This election cycle has been a cruel one. The presidential candidates share one thing, at least: the instinct to attack their opponent in the most cutting way possible. Our electorate is largely following suit. Many Trump supporters genuinely believe Hillary Clinton is evil. An equal number of Clinton supporters cannot imagine why anyone would vote for Trump, a man they despise.
The bruising will be deep.
Yet on Nov. 9 we will emerge as one people again. Someone will win, someone will lose. A concession speech will be given and inaugural balls will be planned. Maybe, too, in the wake of the ugliness of this campaign we will be inspired to become better advocates for the things we believe.
I have spent my career as an advocate and have taught advocacy at two law schools (including 10 years at Baylor Law School). I’ve had some success and some failures. Hopefully I have learned from both.
One truth I have learned is this: Loathing the other side is ineffective advocacy. If you start out by vilifying the very people you need to convince, you give yourself little chance to change their mind. The better route is to find a point of agreement, a common principle, and start from there.
As a prosecutor, I once lost a trial to a defense attorney I underestimated. He didn’t know federal law or procedure very well and the rules of evidence confounded him. But he did a great job of telling his client’s story and used a technique I will never forget. In his closing argument he walked across the well of the court till he was next to the jury, then turned around, looking at the witness box. He began to talk about his client’s testimony and something fascinating happened: They all turned to look at the empty chair and stopped looking at him. They were all facing the same way and all caring about the same person, and it started with that lawyer walking over to see things from their perspective.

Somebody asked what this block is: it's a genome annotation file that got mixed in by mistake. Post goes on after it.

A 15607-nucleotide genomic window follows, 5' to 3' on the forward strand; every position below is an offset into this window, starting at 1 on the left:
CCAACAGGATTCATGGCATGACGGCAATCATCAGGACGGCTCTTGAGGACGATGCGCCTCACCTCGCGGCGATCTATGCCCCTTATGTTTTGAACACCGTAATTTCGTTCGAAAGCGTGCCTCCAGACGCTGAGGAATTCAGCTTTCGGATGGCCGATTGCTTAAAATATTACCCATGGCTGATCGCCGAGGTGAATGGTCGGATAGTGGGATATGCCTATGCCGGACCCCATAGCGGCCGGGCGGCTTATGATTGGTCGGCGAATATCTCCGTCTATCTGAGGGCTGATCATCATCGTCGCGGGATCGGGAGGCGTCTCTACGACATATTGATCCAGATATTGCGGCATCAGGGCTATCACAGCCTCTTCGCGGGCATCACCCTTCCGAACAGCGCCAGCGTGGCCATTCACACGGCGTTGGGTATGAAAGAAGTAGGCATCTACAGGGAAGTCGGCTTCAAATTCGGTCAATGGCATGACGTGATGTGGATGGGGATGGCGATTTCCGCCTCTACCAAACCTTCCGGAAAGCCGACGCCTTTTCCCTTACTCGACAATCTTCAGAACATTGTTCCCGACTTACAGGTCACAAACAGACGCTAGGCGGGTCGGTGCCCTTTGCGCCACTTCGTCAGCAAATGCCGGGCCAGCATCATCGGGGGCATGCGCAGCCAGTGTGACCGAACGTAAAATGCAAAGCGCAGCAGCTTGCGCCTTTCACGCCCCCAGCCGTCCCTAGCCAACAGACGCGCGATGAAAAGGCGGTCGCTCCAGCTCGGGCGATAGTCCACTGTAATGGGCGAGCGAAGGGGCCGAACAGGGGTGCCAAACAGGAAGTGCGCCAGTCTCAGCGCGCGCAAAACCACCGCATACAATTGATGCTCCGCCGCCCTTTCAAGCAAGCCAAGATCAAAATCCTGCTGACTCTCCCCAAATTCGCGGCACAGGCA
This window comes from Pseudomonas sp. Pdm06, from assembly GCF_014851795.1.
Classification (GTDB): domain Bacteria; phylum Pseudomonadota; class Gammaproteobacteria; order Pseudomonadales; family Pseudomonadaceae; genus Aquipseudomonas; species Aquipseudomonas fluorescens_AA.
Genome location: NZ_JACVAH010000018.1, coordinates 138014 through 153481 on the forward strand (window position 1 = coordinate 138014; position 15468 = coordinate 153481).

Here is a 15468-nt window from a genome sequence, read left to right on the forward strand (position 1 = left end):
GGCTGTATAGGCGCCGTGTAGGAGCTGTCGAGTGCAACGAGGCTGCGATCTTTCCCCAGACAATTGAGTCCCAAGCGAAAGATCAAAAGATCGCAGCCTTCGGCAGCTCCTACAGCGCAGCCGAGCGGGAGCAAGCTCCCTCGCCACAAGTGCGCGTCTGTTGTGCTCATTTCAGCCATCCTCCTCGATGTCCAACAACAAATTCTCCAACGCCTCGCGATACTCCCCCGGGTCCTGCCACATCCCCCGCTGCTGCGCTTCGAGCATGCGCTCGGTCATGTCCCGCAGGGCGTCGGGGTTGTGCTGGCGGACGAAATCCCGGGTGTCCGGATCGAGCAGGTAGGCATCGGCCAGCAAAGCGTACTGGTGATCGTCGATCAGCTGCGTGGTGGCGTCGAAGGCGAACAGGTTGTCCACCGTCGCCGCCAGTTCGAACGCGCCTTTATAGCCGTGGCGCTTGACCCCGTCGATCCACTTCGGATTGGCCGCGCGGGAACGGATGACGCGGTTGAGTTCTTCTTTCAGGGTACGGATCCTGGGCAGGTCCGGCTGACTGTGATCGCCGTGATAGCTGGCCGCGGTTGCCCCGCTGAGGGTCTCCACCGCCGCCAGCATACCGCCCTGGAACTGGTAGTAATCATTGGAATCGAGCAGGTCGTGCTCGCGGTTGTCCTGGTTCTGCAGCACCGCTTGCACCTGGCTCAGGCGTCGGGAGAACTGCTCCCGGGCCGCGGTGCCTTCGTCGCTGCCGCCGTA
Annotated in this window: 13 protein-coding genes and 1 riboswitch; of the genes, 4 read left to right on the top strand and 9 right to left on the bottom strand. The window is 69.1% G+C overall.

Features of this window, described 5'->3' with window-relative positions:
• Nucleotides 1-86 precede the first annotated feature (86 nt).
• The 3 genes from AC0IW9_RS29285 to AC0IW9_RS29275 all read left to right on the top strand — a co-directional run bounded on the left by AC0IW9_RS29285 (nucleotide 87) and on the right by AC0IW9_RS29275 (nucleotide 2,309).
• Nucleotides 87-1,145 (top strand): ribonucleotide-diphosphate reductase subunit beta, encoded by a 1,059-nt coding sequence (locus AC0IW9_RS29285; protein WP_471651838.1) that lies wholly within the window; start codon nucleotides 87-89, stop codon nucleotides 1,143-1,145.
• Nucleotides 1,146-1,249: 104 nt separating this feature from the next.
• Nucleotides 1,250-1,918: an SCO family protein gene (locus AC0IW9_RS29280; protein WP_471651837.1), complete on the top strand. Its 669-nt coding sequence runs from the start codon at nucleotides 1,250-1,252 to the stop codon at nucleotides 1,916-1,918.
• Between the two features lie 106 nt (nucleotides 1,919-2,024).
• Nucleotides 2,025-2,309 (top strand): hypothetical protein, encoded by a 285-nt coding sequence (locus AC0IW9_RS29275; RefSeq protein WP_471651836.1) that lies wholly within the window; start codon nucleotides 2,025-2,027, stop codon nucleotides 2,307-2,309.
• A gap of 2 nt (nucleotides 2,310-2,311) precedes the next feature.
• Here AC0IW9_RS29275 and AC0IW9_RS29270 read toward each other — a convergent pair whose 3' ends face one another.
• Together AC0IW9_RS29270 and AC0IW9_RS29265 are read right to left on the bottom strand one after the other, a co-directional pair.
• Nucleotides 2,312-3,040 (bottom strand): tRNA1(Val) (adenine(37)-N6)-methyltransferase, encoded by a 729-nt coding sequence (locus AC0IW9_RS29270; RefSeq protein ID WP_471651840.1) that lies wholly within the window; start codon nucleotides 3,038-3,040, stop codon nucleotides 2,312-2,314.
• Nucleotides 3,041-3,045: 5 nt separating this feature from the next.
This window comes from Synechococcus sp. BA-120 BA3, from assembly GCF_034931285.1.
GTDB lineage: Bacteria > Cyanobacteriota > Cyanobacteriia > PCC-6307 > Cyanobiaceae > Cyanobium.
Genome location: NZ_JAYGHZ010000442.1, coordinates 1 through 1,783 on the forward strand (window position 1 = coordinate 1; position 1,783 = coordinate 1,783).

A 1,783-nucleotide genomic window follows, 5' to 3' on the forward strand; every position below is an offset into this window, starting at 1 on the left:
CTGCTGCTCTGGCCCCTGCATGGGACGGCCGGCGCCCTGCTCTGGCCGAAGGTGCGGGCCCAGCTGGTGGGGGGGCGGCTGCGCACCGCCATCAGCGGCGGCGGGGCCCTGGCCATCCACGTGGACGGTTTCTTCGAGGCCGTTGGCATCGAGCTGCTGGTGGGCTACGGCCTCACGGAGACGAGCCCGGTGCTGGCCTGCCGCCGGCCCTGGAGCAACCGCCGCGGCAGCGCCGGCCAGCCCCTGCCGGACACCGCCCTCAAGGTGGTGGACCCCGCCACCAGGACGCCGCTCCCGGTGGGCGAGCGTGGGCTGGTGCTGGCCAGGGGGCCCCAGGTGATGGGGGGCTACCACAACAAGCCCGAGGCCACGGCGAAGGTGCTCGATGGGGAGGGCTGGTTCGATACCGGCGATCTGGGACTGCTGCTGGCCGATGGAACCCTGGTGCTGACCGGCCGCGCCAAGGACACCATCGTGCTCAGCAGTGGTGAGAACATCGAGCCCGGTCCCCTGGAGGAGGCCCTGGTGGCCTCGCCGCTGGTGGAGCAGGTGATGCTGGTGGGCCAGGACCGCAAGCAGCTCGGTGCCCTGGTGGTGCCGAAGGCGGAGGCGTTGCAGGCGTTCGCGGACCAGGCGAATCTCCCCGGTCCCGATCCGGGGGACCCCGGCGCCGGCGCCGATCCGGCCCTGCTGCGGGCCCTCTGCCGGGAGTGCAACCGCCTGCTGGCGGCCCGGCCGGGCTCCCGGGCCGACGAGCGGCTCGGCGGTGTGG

I did the opposite. I stood and faced them and argued — and I lost.
That metaphor shaped a project I pursued through four years. Wanting to challenge the death penalty, I went to churches and religious schools in death penalty states (including Texas, twice) and performed the sentencing phase of the trial of Jesus under state law. My collaborators included a public defender; I served as the prosecutor. Once the trial concluded, we divided the audience into groups of 12 and had them come to a verdict as a jury.
At the heart of this project was the idea of starting with a principle shared by that church or school and myself: that the life and death of Christ has meaning for us, and that a troubling capital proceeding lies at the heart of our faith.
I hope that the project did some good. Some people rethought their position, others did not, and many others left troubled. I do know that it was more productive than death penalty abolitionists calling proponents “murderers” or death penalty supporters calling us names.
When it works, there can be transcendent moments. One of my other projects has been promoting clemency for long-term non-violent narcotics defendants, and I have been supported both by the left (the Open Society Foundations) and the right (the Koch Foundation). We started with a common principle: that tax money should not be spent on mass incarceration when it solves no problem. It has worked, too. President Obama has commuted hundreds of sentences. On one day in August, I got to call three men serving life sentences — each of whom had stellar prison records and a commitment to reformation — and tell them that they would be going home. It is a moment I won’t forget.
Serious challenges face our nation. Islamic and domestic terrorism, a longstanding national debt, expensive and too often ineffective health care and educational failings all warrant attention and debate. If any of them are to be addressed in a worthwhile way, our political culture of acrimony and name-calling has to change. We are, in the end, one people, with a fate tied together by history, place and pride.
Mark Osler is author of “Prosecuting Jesus.” He will speak about the book at 6 p.m. Wednesday at Seventh and James Baptist Church. A former federal prosecutor who argued successfully before the U.S. Supreme Court, he is a professor and Robert and Marion Short Distinguished Chair in Law at the University of St. Thomas Law School.